Browse Prior Art Database

Accurate Two Dimensional Measurement of Overlays

IP.com Disclosure Number: IPCOM000089720D
Original Publication Date: 1977-Dec-01
Included in the Prior Art Database: 2005-Mar-05
Document File: 2 page(s) / 41K

Publishing Venue

IBM

Related People

Rottman, HR: AUTHOR [+2]

Abstract

New laser-controlled image repeaters have become available which permit stepping of masks with tolerances which equate those of the measurement machines. Therefore, the reduction of overlay errors to meet more critical device specifications is practically impossible.

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Accurate Two Dimensional Measurement of Overlays

New laser-controlled image repeaters have become available which permit stepping of masks with tolerances which equate those of the measurement machines. Therefore, the reduction of overlay errors to meet more critical device specifications is practically impossible.

A method and special test patterns are provided for accurate self- measurement of image repeaters. This approach can also be extended to future applications (E-beam and X-ray lithography), which will impose even greater restrictions than photolithographic methods.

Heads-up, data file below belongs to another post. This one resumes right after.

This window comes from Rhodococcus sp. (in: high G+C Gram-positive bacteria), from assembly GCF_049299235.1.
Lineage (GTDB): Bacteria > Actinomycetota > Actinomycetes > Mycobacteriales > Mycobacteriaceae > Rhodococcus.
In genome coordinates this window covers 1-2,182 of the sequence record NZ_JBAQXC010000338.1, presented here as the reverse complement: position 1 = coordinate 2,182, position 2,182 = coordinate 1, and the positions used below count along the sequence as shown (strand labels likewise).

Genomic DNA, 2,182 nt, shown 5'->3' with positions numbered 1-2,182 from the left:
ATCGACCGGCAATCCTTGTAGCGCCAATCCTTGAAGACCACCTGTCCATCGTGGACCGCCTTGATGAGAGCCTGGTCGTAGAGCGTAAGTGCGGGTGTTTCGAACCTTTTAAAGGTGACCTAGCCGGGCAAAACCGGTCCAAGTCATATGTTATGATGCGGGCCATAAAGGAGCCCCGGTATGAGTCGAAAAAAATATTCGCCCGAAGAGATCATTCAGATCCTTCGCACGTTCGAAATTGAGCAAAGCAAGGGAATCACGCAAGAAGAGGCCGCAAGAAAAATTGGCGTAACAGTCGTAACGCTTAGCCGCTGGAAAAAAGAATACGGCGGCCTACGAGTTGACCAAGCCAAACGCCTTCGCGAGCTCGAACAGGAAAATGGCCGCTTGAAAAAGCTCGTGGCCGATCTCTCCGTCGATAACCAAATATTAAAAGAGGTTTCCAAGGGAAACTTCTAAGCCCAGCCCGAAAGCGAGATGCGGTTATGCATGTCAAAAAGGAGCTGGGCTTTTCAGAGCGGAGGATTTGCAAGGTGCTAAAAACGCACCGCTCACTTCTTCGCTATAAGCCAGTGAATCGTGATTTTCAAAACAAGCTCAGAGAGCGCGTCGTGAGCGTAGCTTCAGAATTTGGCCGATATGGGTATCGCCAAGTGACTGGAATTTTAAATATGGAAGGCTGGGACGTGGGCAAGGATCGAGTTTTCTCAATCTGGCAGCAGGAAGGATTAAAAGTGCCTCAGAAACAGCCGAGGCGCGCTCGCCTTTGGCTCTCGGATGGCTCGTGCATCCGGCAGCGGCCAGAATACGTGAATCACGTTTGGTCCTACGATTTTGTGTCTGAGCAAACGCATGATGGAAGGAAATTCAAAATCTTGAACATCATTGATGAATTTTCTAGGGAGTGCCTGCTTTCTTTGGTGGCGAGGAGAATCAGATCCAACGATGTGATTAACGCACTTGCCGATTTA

Determination of overlay or registration errors is achieved by printing an array of measurement targets M in close proximity to a corresponding set of reference targets R. Accurate comparison measurements then can be made by a high magnification measuring microscope (S.D. is less than or = 20 nm) without resorting to measurement machines. As a consequence, tolerances or errors of the measurement machine, such as yaw, table orthogonality, temperature, and table and microscope interaction, are avoided.

Figs. 1 and 2 show typical 10X target patterns. As an example, consider the stepping errors between two image repeaters. For this purpose, a resist-coated chrome plate is stepped on an image repeater #1 using 10X pattern R. After completion, the 1X plate is transferred to image repeater #2, and the same array is stepped again, using 10X target pattern M. Since the set of lines of target R covers a substantial area (~ 0.5 nm), placement tolerance...